• When an optical drive shines light into a pit, the light cannot be reflected back. This represents a bit value of 0 (of). A land reflects light back to its source, representing a bit value of 1 (on).

-CD-ROM

• In PCs, the most commonly usedoptical storage technology is called Compact Disk Read-Only Memory (CD-ROM).

• A standard CD-ROM disk can store up to 650 MB of data, or about 70 minutes of audio.

• Once data is writen toa standard CD-ROM disk, the data cannot be altered or overwriten.

-CD-ROM Speeds and Uses

• Early CD-ROM drives were caled single speed, and read data at a rate of 150 KBps. (Hard disks transfer data at rates of 5 – 15 MBps).

• CD-ROM drives now can transfer data at speeds of up to 7800 KBps. Data transfer speeds are geting faster.
• CD-ROM is typicaly used to store software programs. CDs can store audio and video data, as wel as text and program instructions.

-DVD-ROM

• A variation of CD-ROM is caled Digital Video Disk Read-Only Memory (DVD-ROM), and is being used in place of CD-ROM in many newer PCs.

• Standard DVD disks store up to 9.4 GB of data—enough to store an entire movie. Dual-layer DVD disks can store up to 17 GB.

• DVD disks can store so much data because both sides of the disk are used, along with sophisticated data compression technologies.

-Other Optical Storage Devices

• A CD-Recordable (CD-R) drive lets you record your own CDs, but data cannot be overwriten once it is recorded to the disk.

• A CD-Rewritable (CD-RW) drive lets you record a CD, then write new data over the already recorded data.

• PhotoCD technology is used to store digital photographs.

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Upgrading Your PC

Introduction

EARLIER IT IS THE PEROGATIVE OF COMPUTER ENGINEERS AND WITH DUE COURSE OF TIME AND WITH THE VAAILABILITY OF MUCH INFORMATIONS FROM VARIOUS SOURCES AND AWARENESS AMONG PUBLIC , THE FEAR PSYCHOSIS IS REDUCING AMONG THE LAYMAN. AS THE NATURE OF MAN ALWAYS TO EXPLORE THE IN EVITABLE AND THIS VERY REASON COMPELLS THE MAN TO STEP IN THIS DIRECTION OF COURSE AFTER GARNERING ENOUGH KNOWLEDGE AND AWARENESSES.

• THE IMPORTANT THINGS YOU MUST BE RMEMEBERING AND TAKING CARE OF BEFORE UPGRADING YOUR PC.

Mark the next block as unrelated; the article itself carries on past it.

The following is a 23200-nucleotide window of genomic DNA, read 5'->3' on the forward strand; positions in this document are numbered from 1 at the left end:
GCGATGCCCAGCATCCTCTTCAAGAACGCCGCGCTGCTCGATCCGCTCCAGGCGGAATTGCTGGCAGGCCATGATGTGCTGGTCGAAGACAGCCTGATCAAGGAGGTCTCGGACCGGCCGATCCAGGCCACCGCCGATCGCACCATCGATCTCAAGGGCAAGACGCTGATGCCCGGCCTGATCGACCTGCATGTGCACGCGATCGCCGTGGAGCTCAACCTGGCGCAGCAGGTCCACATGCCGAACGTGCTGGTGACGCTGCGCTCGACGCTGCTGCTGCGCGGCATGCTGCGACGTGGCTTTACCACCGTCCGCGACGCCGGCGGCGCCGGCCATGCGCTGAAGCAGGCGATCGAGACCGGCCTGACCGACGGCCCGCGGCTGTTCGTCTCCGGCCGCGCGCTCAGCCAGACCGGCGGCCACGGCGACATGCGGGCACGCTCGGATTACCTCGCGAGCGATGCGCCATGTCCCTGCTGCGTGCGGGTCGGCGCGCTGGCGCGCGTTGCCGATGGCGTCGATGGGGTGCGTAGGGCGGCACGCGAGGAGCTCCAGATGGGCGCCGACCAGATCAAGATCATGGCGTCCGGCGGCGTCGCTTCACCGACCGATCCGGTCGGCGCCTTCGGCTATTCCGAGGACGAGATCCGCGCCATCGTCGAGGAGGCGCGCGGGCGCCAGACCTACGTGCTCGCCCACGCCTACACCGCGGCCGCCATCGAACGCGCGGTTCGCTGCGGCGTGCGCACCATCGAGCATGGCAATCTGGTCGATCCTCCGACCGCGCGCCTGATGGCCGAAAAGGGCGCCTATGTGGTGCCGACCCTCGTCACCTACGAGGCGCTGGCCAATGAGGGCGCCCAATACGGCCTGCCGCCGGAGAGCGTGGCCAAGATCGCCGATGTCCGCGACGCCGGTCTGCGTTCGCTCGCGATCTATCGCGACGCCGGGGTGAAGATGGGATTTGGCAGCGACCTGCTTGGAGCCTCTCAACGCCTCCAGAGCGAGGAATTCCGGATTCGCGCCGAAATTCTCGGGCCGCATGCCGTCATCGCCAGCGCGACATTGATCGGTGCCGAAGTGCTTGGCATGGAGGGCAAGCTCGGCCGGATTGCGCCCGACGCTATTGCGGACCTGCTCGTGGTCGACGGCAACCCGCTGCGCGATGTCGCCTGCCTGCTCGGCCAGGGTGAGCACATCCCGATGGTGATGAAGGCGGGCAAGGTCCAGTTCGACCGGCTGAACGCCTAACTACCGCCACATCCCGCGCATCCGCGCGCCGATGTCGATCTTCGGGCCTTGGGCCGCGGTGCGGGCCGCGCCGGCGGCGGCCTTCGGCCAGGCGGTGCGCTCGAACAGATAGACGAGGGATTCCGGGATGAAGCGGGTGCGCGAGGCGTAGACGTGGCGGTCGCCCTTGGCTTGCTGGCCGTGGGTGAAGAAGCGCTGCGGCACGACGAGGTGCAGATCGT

CHECKPC shutdown INTERVALS AND ALSO SEE IF IT IS HANGING ON FOR WHATSO EVER NO REASON TO BE PUT ON THE TABLE . KEEP THE POWER SUPPLY LIKE CAPACITOR OR SOME OTHER COMPONENT CHECKED.
OVER HEATING MAY BE ONE OF THE PROBLEM AND IN THIS CASE OYU MAY ADD ONE MORE FAN OR ALSO KEEP THE WIRED CABLES IN THE PROPER ORDER SO THAT WIND MAY NOT BE BLOCKED IN BETWEEN.

AND GET A HARD DISK FAN. THIS CAN BE MOUNTED EITHER DIRECTLY ABOVE THE HARD DISK OR RIGHT IN FRONT OF IT. IF IT IS MOUNTED ABOVE THE HARD DISK, IT WILL TAKE UP THE SPACE OF ONE IDE DRIVE, BUT IT WILL BE WORTH IT. CAN DO ANOTHER SIMPLE THING TO INCREASE THE LIFE OF YOUR HARD DISK: GO TO THE POWER SAVER SETTINGS IN WINDOWS AND SET THE HARD DISKS TO TURN OF AFTER 3, 5, OR 10 MINUTES OF IDLING.

IF YOUR WINDOWS RUNNING SLOWLY THAT YOU HAVE ANTICIAPTED THEN TRY TO BUY MORE RAM , AS JUST REMEMEBR THAT WINDOWS XP TAKES LOTS OF RAM TO RUN MORE SMOOTHLY , HP WILL BE HAPPIER TO RECEIVE MORE AND MORE RAM , SO MAKE IT 512 MB OR 1 GB AND FOR THIS TEEL YOUR VENDOUR ALL THE REQUIREMENTS AND HE WILL BE TELLING YOU THE CAPAPCITY OF RAM WHICH YOUR REQUIRES.

IF YOU HAVE THE OLD COMPUTER WITH COMAPRATIVE GOOD SPEAKERS AND SOUND QUALITY NOT HIGH THEN CHECK OFR THE NEW SOUND CARD THAT MAY WORK WELL FOR THIS CASE .

IF YOU PC IS TAD SLOW THEN MAKE A THROUGH SCAN WITH THE FULLY UPDATED PROFESSIONAL VURIS SCANNER AND ALSO ANTI SPYWARE SCANNER AND ALSO RUN CCLEANER TO CLEAN THE UNNECESSRY FILES , AS SIMPLY UPGRADING THE PROCESSOR WILL NOT WORK YOU HAVE TO SEE THE ALL THE REQUIREMENTS SO THST SYSTEM WILL FUNCTION NORMAL AND SMOOTH.

CHOOSE THE RIGHT COMBINATIONS OF ANTI VIRUS, ANTI SPYWARE , FIREWALL AND HIPS AND FOR THIS SEE MY EARLIER ARTICLES AND IN THE MARKET LOTS OF FREEWARE AVAILABLE WHICH YOU DONONT HAVE TO SPEND A PIE FOR FULL PROOF SEUCURITY. AS WRONG COMBINATIONS OF THESE SECURITY PRODUCTS MAY CAUSE THE PC TO RUN SLOW SOME TIMES.